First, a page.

These restrictive measures have not only discouraged the operation of foreign press in Laos but also effectively prevent foreign media’s accurate, pluralistic, and independent coverage of crucial social and economic policy and problems affecting the lives of Laotian people, some of which were being discussed at important international meetings and events but sanitized in the Lao media.

Laos was supposed to allow foreign media to cover its 10th Congress of the ruling People’s Revolutionary Party in January and the Elections of New National Legislative Assembly in March but were cancelled citing the lack of personnel to handle foreign media activities.

On the more dismal record, civic space to address human rights concerns and justice has also been curtailed to the point where regular annual gatherings of ASEAN People’s Forum which were supposed to be held in parallel to the ASEAN Leaders’ Summit in Vientiane in September had to be organized outside the ASEAN host country due to tight logistic regulation and restriction of conference content and movement of participants. The government officially said the regional civil organisations’ annual gathering was cancelled due to lack of budget and resources required for organising it.

Further restriction on media content to ensure smooth power transition

A leadership change in the Party Congress and the government offers no indication nor assurance for an improvement of free expression, press freedom, and access to information conditions in Laos in the near future. Rather, at the Congress, the new leadership set firm to further consolidate its unopposed and single-handed rule to steer the country out of poverty in 2020 and become a middle-income country by 2030.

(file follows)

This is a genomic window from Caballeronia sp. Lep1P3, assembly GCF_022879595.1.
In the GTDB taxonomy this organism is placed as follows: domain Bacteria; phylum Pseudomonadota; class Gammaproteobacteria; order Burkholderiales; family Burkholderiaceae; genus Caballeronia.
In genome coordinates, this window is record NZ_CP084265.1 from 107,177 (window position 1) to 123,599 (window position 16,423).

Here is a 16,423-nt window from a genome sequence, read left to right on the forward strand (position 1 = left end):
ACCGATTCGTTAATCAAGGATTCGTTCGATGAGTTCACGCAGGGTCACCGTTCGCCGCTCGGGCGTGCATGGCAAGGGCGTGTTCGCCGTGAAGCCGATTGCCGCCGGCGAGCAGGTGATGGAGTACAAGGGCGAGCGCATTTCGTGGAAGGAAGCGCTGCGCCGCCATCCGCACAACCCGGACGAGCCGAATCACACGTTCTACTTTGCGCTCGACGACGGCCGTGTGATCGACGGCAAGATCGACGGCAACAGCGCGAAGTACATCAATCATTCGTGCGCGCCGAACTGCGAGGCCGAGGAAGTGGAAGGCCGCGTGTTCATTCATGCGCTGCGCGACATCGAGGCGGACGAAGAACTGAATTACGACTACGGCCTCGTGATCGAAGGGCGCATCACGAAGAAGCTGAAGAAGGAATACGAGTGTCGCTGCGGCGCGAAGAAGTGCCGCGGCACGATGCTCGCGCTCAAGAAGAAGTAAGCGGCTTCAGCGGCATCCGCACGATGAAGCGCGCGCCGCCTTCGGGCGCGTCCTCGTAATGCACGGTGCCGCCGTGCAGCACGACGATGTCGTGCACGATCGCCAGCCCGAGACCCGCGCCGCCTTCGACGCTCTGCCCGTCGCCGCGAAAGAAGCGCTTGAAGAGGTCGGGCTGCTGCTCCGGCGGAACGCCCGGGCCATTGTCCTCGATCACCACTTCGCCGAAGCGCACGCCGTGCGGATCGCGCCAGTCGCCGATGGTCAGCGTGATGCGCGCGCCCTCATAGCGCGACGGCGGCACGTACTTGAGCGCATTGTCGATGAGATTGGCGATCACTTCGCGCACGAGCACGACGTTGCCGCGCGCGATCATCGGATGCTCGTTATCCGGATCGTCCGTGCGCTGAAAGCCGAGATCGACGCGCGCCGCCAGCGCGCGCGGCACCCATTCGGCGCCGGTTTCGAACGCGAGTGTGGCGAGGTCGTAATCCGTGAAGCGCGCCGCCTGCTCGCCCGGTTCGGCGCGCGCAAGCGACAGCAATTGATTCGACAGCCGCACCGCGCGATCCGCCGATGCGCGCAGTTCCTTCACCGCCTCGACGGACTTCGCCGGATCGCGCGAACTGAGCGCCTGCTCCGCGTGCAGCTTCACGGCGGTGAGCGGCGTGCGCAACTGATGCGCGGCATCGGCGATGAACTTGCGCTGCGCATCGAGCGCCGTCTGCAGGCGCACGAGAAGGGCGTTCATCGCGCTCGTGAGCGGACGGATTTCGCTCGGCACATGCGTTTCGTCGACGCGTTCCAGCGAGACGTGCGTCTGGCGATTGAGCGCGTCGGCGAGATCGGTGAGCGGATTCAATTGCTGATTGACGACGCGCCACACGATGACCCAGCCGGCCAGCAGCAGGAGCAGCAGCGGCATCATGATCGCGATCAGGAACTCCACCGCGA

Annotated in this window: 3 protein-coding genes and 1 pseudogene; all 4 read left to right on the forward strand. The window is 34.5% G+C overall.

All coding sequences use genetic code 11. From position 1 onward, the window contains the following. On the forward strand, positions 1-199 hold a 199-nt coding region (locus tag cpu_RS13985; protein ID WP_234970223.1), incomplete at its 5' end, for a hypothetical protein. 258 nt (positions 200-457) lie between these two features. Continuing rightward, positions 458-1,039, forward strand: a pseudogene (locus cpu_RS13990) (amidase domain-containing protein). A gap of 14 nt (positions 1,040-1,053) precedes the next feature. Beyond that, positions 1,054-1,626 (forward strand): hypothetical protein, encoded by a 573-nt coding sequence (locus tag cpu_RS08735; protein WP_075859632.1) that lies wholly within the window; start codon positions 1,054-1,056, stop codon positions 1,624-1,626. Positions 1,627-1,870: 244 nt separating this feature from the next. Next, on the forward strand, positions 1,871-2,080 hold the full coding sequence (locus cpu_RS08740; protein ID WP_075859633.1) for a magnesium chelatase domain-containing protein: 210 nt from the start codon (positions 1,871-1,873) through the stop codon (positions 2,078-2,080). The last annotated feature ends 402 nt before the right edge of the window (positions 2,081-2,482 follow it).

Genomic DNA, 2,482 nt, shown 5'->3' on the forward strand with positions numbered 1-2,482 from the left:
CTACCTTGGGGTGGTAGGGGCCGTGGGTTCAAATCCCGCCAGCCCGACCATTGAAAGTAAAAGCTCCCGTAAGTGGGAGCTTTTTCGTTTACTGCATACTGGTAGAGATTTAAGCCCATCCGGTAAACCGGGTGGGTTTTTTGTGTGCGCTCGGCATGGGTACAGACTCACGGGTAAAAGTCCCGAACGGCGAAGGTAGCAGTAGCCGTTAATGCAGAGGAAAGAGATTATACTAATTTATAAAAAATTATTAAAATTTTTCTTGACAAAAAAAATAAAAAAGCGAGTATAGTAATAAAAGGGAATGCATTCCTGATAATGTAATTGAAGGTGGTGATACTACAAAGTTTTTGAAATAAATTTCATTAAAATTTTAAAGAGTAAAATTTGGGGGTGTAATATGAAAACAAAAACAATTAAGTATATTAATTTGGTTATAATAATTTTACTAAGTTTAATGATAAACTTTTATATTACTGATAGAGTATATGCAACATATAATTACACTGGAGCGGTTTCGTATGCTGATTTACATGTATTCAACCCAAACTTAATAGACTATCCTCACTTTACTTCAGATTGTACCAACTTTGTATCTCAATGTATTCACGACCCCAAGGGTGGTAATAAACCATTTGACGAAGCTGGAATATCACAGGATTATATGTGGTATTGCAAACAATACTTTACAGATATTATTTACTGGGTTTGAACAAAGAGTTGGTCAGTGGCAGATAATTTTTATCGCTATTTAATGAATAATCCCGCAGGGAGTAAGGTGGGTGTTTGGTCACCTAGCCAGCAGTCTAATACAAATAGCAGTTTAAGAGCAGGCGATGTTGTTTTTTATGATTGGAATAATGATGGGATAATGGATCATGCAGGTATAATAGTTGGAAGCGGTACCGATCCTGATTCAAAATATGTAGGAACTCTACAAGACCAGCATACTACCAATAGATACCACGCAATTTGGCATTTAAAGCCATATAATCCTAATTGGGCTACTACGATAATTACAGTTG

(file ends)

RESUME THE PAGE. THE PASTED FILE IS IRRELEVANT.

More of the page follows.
In retrospect, relevant laws and government regulation have been either issued or amended and more in store this year to tighten a state control over flows of news and information in and out of the country through mainstream media and to stamp out increasing social media campaigns engineered by political dissident groups abroad to promote discussion on sensitive political contents banned in the mainstream press.

The most crucial one is the amendment to the 2008 mass media law. The previous law was supposed to guarantee media rights and access to information but ended up being used as a showcase for Laos’ commitment to open policy to attract foreign trade and investment and was never been fully implemented. Citing the changing media environment, several draft amendments have been discussed ever since.

The latest amendment adopted by the National Legislative Assembly was in November 2016 but was only recently published. According to Information Minister Bosengkham Vongdara, the amended law was to tighten the principles and rules on media content and ensure the media implement their duties and mission as “a sharp voice of the [ruling] Lao People’s Revolutionary Party and the people in order to propagate the guidelines and directions, and laws and social-economic development plans of the state.”

The priority law specifies the role and responsibility of journalists and media organisations and types of persons who can operate media. It also provides for dispute settlement mechanism between journalists and state organization but less were talked about the protection for journalists who do their right jobs and their right to access to public records (see some details of the law at